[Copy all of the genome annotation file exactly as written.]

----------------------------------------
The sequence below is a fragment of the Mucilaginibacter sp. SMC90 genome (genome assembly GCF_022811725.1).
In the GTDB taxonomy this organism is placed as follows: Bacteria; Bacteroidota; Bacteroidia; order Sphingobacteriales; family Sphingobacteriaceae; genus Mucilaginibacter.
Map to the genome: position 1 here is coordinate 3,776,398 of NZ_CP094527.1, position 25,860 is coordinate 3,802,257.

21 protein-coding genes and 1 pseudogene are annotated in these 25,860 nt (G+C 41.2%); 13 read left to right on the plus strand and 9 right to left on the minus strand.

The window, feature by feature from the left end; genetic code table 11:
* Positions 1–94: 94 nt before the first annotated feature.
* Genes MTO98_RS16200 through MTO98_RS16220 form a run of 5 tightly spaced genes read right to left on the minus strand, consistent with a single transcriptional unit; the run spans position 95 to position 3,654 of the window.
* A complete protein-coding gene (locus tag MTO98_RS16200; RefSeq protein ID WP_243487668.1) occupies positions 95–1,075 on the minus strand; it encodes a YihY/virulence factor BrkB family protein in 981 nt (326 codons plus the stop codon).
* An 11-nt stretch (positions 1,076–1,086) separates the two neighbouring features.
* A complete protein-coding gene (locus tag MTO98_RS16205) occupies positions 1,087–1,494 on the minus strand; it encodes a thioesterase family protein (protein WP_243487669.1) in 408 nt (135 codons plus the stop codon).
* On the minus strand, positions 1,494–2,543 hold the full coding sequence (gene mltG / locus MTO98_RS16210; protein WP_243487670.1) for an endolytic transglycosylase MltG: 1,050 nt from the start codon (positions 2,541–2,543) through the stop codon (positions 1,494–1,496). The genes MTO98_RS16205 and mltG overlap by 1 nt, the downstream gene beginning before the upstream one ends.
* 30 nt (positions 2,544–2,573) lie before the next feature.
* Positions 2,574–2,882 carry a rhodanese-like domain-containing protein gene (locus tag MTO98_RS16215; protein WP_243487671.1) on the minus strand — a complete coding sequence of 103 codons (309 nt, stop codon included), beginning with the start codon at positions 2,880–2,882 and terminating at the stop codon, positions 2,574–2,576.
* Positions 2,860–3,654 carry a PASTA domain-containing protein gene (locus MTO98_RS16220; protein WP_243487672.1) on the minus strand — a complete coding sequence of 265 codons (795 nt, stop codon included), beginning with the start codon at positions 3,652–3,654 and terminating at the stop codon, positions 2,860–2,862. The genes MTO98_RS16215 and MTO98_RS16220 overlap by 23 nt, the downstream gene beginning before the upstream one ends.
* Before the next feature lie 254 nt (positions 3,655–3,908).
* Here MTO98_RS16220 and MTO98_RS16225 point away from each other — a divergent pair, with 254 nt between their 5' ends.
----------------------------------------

The sequence below is a fragment of the Mucilaginibacter sp. SMC90 genome (genome assembly GCF_022811725.1).
In the GTDB taxonomy this organism is placed as follows: Bacteria; Bacteroidota; Bacteroidia; order Sphingobacteriales; family Sphingobacteriaceae; genus Mucilaginibacter.
Map to the genome: position 1 here is coordinate 3,776,398 of NZ_CP094527.1, position 25,860 is coordinate 3,802,257.

21 protein-coding genes and 1 pseudogene are annotated in these 25,860 nt (G+C 41.2%); 13 read left to right on the plus strand and 9 right to left on the minus strand.

The window, feature by feature from the left end; genetic code table 11:
* Positions 1–94: 94 nt before the first annotated feature.
* Genes MTO98_RS16200 through MTO98_RS16220 form a run of 5 tightly spaced genes read right to left on the minus strand, consistent with a single transcriptional unit; the run spans position 95 to position 3,654 of the window.
* A complete protein-coding gene (locus tag MTO98_RS16200; RefSeq protein ID WP_243487668.1) occupies positions 95–1,075 on the minus strand; it encodes a YihY/virulence factor BrkB family protein in 981 nt (326 codons plus the stop codon).
* An 11-nt stretch (positions 1,076–1,086) separates the two neighbouring features.
* A complete protein-coding gene (locus tag MTO98_RS16205) occupies positions 1,087–1,494 on the minus strand; it encodes a thioesterase family protein (protein WP_243487669.1) in 408 nt (135 codons plus the stop codon).
* On the minus strand, positions 1,494–2,543 hold the full coding sequence (gene mltG / locus MTO98_RS16210; protein WP_243487670.1) for an endolytic transglycosylase MltG: 1,050 nt from the start codon (positions 2,541–2,543) through the stop codon (positions 1,494–1,496). The genes MTO98_RS16205 and mltG overlap by 1 nt, the downstream gene beginning before the upstream one ends.
* 30 nt (positions 2,544–2,573) lie before the next feature.
* Positions 2,574–2,882 carry a rhodanese-like domain-containing protein gene (locus tag MTO98_RS16215; protein WP_243487671.1) on the minus strand — a complete coding sequence of 103 codons (309 nt, stop codon included), beginning with the start codon at positions 2,880–2,882 and terminating at the stop codon, positions 2,574–2,576.
* Positions 2,860–3,654 carry a PASTA domain-containing protein gene (locus MTO98_RS16220; protein WP_243487672.1) on the minus strand — a complete coding sequence of 265 codons (795 nt, stop codon included), beginning with the start codon at positions 3,652–3,654 and terminating at the stop codon, positions 2,860–2,862. The genes MTO98_RS16215 and MTO98_RS16220 overlap by 23 nt, the downstream gene beginning before the upstream one ends.
* Before the next feature lie 254 nt (positions 3,655–3,908).
* Here MTO98_RS16220 and MTO98_RS16225 point away from each other — a divergent pair, with 254 nt between their 5' ends.